Wednesday, October 10, 2012

Knowing God (for students of the arts)

Last week I shared the following to a group of arts students:

Why do we want to know?
It is very common for us to see knowledge as something powerful. So powerful that with the right knowledge, we are able to manipulate circumstances to be in our favour, to our advantage.

There is a story about a guy who said to God, “Dear God, isn’t it true that 100 million years is just like a second to you?”

God answered, “It’s true, my son.”

Then the guy asked again, "Isn’t it true that $100 million dollars is like one cent to you?”

God answered, “Yes, that’s true.”

So the guy asked, “God, I’m sure you can spare me one cent.”

And God smiled and said, “Sure, just a second.”

The guy in the story tried to manipulate God with his knowledge of God. But God outwitted him.

That’s why when we talk about knowing God, we must examine ourselves why do we want to know God?

Do we want to know God so that we can manipulate him? Do we want to know God so that we may ultimately worship knowledge?

There was once I attended one of the local megachurches where the senior pastor asked the congregation to turn to the person seated next to us to say, “Knowledge is power.”

I may be wrong, but I think such repetition can be dangerous to Christian without clarification. To us, Christ is the greatest power. 1 Cor. 1.24 teaches us that Christ is the power of God.

Knowledge is not. At best, knowledge is the servant of Christ. At worst, knowledge is the enemy of God. That’s why apostle Paul in 2 Cor. 10:5 encouraged us to conquer knowledge and make it submit to Christ.

How to know?
In our experience, to know someone or something requires us to pay attention to what we can learn from the person or thing. We need to interact with the subject that we want to know.

For example if I want to find out the motivation of Johann Sebastian Bach as a musician, I need to interact with his works, letters, his biographies, and perhaps also visit and say a prayer at his tomb in St. Thomas Church in Leipzig, Germany.

Likewise if I want to get to know a girl that I’m attracted to, I need to spend time interacting with her, listening to how she describes herself, her interest, her dreams, her philosophy in life, her family, and may be also her experience in relationship.

To know is to interact. When we want to know God, we interact with God. We have to read God’s works, letters, biographies, and participate in the community of which God’s presence is there.

We have to listen how God describes himself, his interest, his vision, his philosophy of life, and his experience with people.

That’s why Christians throughout the long history of the church have paid close attention to the scripture because in this collection we have the various expression that God has shown himself to the authors.

Knowing God and meaning of life
Surprisingly, the first conversation that God had with humans is not about him, but about us. The first thing that God reveals is not how great or how awesome he is, which is a given, but what does it mean for us to live meaningfully.

In Gen. 1:28-30 right after God created them in his own image, he said to them:

“Be fruitful and increase in number; fill the earth and subdue it. Rule over the fish in the sea and the birds in the sky and over every living creature that moves on the ground. [...] I give you every seed-bearing plant on the face of the whole earth and every tree that has fruit with seed in it. They will be yours for food. And to all the beasts of the earth and all the birds in the sky and all the creatures that move along the ground—everything that has the breath of life in it—I give every green plant for food."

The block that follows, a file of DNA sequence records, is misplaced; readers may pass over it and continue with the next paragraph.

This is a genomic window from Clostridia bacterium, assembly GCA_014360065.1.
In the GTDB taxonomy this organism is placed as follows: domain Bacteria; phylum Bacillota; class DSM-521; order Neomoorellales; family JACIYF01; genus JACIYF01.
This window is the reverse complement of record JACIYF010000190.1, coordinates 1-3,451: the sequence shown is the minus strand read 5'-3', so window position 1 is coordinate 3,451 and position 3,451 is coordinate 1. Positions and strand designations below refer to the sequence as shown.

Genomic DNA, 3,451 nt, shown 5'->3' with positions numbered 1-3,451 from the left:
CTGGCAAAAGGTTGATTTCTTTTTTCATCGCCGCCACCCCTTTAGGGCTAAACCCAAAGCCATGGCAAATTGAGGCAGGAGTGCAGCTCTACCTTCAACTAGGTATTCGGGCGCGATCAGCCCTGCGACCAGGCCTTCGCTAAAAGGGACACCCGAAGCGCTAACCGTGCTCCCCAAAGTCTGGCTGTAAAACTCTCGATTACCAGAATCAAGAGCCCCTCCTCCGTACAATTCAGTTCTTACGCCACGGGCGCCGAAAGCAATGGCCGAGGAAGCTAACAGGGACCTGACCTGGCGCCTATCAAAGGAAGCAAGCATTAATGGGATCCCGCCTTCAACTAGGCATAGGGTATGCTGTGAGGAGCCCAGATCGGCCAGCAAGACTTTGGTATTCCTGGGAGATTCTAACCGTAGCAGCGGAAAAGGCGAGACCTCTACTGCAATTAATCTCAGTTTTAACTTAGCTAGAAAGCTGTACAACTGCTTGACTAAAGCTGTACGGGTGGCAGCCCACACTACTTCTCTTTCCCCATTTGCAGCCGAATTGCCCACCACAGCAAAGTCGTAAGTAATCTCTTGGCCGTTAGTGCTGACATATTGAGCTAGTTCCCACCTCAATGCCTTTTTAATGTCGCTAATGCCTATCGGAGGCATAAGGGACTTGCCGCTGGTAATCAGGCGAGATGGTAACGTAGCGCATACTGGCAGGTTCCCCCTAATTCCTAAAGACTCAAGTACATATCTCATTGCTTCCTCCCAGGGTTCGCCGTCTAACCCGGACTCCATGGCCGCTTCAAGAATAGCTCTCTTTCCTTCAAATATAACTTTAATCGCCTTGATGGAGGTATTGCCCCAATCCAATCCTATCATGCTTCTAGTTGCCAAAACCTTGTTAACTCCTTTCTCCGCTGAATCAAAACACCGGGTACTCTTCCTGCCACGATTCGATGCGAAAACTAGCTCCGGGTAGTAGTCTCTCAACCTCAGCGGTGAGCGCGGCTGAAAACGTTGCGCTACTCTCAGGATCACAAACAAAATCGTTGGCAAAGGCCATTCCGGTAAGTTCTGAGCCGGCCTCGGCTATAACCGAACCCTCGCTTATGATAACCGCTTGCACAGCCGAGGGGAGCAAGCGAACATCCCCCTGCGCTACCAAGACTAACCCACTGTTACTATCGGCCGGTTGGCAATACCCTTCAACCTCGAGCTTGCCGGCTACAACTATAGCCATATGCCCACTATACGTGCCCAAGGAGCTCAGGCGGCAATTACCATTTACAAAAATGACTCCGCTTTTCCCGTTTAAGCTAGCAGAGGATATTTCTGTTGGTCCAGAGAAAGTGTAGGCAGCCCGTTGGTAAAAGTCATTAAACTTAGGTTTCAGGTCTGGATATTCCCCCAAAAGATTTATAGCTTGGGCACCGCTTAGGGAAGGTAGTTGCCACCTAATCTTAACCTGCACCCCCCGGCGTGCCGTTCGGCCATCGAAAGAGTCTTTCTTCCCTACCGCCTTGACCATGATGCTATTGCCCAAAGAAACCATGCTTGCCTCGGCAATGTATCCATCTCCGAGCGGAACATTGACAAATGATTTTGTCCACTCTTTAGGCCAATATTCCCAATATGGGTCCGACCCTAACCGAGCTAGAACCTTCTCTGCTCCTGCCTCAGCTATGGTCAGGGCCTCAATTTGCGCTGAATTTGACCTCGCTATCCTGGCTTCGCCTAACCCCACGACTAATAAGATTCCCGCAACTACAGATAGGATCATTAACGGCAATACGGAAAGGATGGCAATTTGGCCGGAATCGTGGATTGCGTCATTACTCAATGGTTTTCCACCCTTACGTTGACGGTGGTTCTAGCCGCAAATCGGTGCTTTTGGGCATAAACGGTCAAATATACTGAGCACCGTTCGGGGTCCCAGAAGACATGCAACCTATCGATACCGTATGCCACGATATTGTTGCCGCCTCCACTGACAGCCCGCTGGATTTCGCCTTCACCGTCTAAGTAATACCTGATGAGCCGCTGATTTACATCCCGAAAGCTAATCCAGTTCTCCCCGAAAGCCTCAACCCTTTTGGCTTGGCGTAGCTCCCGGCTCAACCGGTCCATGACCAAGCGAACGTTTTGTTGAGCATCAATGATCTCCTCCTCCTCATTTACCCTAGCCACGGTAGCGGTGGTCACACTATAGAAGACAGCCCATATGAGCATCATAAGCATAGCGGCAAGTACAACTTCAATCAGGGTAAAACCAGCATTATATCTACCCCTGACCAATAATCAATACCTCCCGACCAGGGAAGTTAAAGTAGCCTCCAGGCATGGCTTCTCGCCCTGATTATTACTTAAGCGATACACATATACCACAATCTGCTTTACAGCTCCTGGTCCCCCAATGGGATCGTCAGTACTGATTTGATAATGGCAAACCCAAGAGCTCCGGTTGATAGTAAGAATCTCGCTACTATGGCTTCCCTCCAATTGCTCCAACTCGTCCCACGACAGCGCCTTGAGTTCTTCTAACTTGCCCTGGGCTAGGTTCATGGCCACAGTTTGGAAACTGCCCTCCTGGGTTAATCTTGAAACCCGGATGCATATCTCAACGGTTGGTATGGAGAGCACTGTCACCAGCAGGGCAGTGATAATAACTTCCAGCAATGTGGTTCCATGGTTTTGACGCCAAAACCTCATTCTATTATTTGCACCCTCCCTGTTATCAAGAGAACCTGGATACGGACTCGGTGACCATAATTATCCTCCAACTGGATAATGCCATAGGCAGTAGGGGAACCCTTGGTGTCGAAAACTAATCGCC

How different is God from many people today. I’m sure you have come across people who when they start talking with you, they talk about how great or successful they are. They talk about what they have achieved, which concert they have worked on, which artists they have collaborated with, and etc.

When God starts to talk with us, he expresses immense interest in our life’s purpose. God said, “I care that you don’t waste your life away.”

The Genesis passage is about the way to live that reflects our knowledge of God. If God didn’t tell us anything about our purpose in life, then life is simply whatever we make of it.

Without God’s message, we can devote our life to worship hobby, career, money, Korean actors/actresses and many other things, and set the pursuit of these things as our meaning of life.

There was once someone asked iPhone’s app Siri, what is the meaning of life? Siri replied, “All evidence to date suggest it’s chocolate.”[1]

God has given specific meaning to our life. When we replace it with anything other than what God has given, we often find ourselves restless. When this restlessness goes on without checked, it becomes exhaustion. That’s when we are tired of living; when we feel dreadful and empty throughout the day.

One of the greatest pastors of the church was a bishop by the name of Augustine in the 5th century. He reflected on this and wrote, “O Lord, you have made us for yourself, and our hearts are restless until they rest in you.”

Or in the words of C. S. Lewis, the author of the Narnia Chronicles, “If I find in myself a desire which no experience in this world can satisfy, the most probable explanation is that I was made for another world. […] God cannot give us a happiness and peace apart from Himself, because it is not there. There is no such thing.”

To know God is about living meaningfully for God. It’s about waking up with gratitude and a sense of calling to spend the day in a way that says, “I know God and how he wants me to live today.”

Many other religions or philosophies teach that the meaning of life is only discovered when you are separated from the network of family and friends. These teachings tell us to go into isolation to find meaning.